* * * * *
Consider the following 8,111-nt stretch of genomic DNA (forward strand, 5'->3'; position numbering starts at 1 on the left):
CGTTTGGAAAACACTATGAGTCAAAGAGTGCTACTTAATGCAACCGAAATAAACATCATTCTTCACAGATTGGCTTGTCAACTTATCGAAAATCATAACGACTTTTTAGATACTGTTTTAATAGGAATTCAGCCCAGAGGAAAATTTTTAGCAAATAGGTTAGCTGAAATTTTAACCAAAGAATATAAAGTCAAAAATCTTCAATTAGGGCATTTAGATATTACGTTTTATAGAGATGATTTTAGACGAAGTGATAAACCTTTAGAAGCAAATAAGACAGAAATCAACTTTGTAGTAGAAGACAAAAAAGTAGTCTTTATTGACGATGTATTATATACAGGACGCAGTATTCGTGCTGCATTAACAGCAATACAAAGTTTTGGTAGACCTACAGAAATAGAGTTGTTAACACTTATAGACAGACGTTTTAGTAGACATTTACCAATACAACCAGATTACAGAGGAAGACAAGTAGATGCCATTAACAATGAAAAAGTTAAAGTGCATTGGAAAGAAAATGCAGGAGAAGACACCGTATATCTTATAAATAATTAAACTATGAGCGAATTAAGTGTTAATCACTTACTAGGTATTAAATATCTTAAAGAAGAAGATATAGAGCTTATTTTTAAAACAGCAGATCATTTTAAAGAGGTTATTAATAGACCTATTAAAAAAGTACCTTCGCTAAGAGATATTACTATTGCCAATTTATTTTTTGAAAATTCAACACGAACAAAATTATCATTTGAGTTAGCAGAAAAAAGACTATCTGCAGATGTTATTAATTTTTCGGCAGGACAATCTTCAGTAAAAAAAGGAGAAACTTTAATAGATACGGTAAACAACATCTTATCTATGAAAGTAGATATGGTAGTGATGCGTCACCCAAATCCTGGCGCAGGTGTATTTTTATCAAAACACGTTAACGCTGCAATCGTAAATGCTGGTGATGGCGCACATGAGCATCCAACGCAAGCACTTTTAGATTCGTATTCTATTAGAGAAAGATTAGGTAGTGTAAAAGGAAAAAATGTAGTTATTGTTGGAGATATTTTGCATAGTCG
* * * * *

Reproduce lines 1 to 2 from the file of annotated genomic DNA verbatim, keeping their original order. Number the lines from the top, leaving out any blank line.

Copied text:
Consider the following 8,111-nt stretch of genomic DNA (forward strand, 5'->3'; position numbering starts at 1 on the left):
CGTTTGGAAAACACTATGAGTCAAAGAGTGCTACTTAATGCAACCGAAATAAACATCATTCTTCACAGATTGGCTTGTCAACTTATCGAAAATCATAACGACTTTTTAGATACTGTTTTAATAGGAATTCAGCCCAGAGGAAAATTTTTAGCAAATAGGTTAGCTGAAATTTTAACCAAAGAATATAAAGTCAAAAATCTTCAATTAGGGCATTTAGATATTACGTTTTATAGAGATGATTTTAGACGAAGTGATAAACCTTTAGAAGCAAATAAGACAGAAATCAACTTTGTAGTAGAAGACAAAAAAGTAGTCTTTATTGACGATGTATTATATACAGGACGCAGTATTCGTGCTGCATTAACAGCAATACAAAGTTTTGGTAGACCTACAGAAATAGAGTTGTTAACACTTATAGACAGACGTTTTAGTAGACATTTACCAATACAACCAGATTACAGAGGAAGACAAGTAGATGCCATTAACAATGAAAAAGTTAAAGTGCATTGGAAAGAAAATGCAGGAGAAGACACCGTATATCTTATAAATAATTAAACTATGAGCGAATTAAGTGTTAATCACTTACTAGGTATTAAATATCTTAAAGAAGAAGATATAGAGCTTATTTTTAAAACAGCAGATCATTTTAAAGAGGTTATTAATAGACCTATTAAAAAAGTACCTTCGCTAAGAGATATTACTATTGCCAATTTATTTTTTGAAAATTCAACACGAACAAAATTATCATTTGAGTTAGCAGAAAAAAGACTATCTGCAGATGTTATTAATTTTTCGGCAGGACAATCTTCAGTAAAAAAAGGAGAAACTTTAATAGATACGGTAAACAACATCTTATCTATGAAAGTAGATATGGTAGTGATGCGTCACCCAAATCCTGGCGCAGGTGTATTTTTATCAAAACACGTTAACGCTGCAATCGTAAATGCTGGTGATGGCGCACATGAGCATCCAACGCAAGCACTTTTAGATTCGTATTCTATTAGAGAAAGATTAGGTAGTGTAAAAGGAAAAAATGTAGTTATTGTTGGAGATATTTTGCATAGTCG